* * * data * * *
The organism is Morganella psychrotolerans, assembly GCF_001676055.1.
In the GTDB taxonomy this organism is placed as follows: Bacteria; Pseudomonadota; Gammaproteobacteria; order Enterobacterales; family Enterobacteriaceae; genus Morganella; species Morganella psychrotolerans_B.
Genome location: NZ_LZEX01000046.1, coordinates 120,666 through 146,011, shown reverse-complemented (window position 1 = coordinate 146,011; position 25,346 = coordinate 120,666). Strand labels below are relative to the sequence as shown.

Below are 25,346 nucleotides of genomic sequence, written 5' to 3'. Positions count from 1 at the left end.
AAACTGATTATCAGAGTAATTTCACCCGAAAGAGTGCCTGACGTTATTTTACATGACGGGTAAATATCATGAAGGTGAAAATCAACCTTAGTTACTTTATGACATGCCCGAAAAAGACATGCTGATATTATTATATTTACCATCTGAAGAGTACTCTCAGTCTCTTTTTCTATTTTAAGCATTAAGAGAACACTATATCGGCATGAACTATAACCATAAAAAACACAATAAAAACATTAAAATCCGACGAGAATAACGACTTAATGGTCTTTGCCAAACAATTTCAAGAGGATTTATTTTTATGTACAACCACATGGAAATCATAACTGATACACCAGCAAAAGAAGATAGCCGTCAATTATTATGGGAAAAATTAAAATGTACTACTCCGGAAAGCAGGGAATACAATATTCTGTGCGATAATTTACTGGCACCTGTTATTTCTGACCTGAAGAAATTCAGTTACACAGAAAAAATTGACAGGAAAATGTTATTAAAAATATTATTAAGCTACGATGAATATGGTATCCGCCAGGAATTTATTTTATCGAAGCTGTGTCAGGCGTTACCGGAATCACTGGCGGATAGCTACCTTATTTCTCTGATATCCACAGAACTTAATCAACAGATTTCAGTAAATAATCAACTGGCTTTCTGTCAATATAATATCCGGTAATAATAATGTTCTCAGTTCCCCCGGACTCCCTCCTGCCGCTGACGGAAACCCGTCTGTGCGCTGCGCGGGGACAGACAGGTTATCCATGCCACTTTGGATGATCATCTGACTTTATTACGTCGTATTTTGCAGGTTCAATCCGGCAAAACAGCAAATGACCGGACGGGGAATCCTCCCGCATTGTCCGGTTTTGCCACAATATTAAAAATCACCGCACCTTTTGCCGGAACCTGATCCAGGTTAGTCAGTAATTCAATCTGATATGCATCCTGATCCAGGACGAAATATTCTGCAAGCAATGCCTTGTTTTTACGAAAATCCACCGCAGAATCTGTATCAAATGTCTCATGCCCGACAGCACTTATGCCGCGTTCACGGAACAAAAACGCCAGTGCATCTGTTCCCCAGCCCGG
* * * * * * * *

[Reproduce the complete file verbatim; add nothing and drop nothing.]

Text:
The organism is Morganella psychrotolerans, assembly GCF_001676055.1.
In the GTDB taxonomy this organism is placed as follows: Bacteria; Pseudomonadota; Gammaproteobacteria; order Enterobacterales; family Enterobacteriaceae; genus Morganella; species Morganella psychrotolerans_B.
Genome location: NZ_LZEX01000046.1, coordinates 120,666 through 146,011, shown reverse-complemented (window position 1 = coordinate 146,011; position 25,346 = coordinate 120,666). Strand labels below are relative to the sequence as shown.

Below are 25,346 nucleotides of genomic sequence, written 5' to 3'. Positions count from 1 at the left end.
AAACTGATTATCAGAGTAATTTCACCCGAAAGAGTGCCTGACGTTATTTTACATGACGGGTAAATATCATGAAGGTGAAAATCAACCTTAGTTACTTTATGACATGCCCGAAAAAGACATGCTGATATTATTATATTTACCATCTGAAGAGTACTCTCAGTCTCTTTTTCTATTTTAAGCATTAAGAGAACACTATATCGGCATGAACTATAACCATAAAAAACACAATAAAAACATTAAAATCCGACGAGAATAACGACTTAATGGTCTTTGCCAAACAATTTCAAGAGGATTTATTTTTATGTACAACCACATGGAAATCATAACTGATACACCAGCAAAAGAAGATAGCCGTCAATTATTATGGGAAAAATTAAAATGTACTACTCCGGAAAGCAGGGAATACAATATTCTGTGCGATAATTTACTGGCACCTGTTATTTCTGACCTGAAGAAATTCAGTTACACAGAAAAAATTGACAGGAAAATGTTATTAAAAATATTATTAAGCTACGATGAATATGGTATCCGCCAGGAATTTATTTTATCGAAGCTGTGTCAGGCGTTACCGGAATCACTGGCGGATAGCTACCTTATTTCTCTGATATCCACAGAACTTAATCAACAGATTTCAGTAAATAATCAACTGGCTTTCTGTCAATATAATATCCGGTAATAATAATGTTCTCAGTTCCCCCGGACTCCCTCCTGCCGCTGACGGAAACCCGTCTGTGCGCTGCGCGGGGACAGACAGGTTATCCATGCCACTTTGGATGATCATCTGACTTTATTACGTCGTATTTTGCAGGTTCAATCCGGCAAAACAGCAAATGACCGGACGGGGAATCCTCCCGCATTGTCCGGTTTTGCCACAATATTAAAAATCACCGCACCTTTTGCCGGAACCTGATCCAGGTTAGTCAGTAATTCAATCTGATATGCATCCTGATCCAGGACGAAATATTCTGCAAGCAATGCCTTGTTTTTACGAAAATCCACCGCAGAATCTGTATCAAATGTCTCATGCCCGACAGCACTTATGCCGCGTTCACGGAACAAAAACGCCAGTGCATCTGTTCCCCAGCCCGG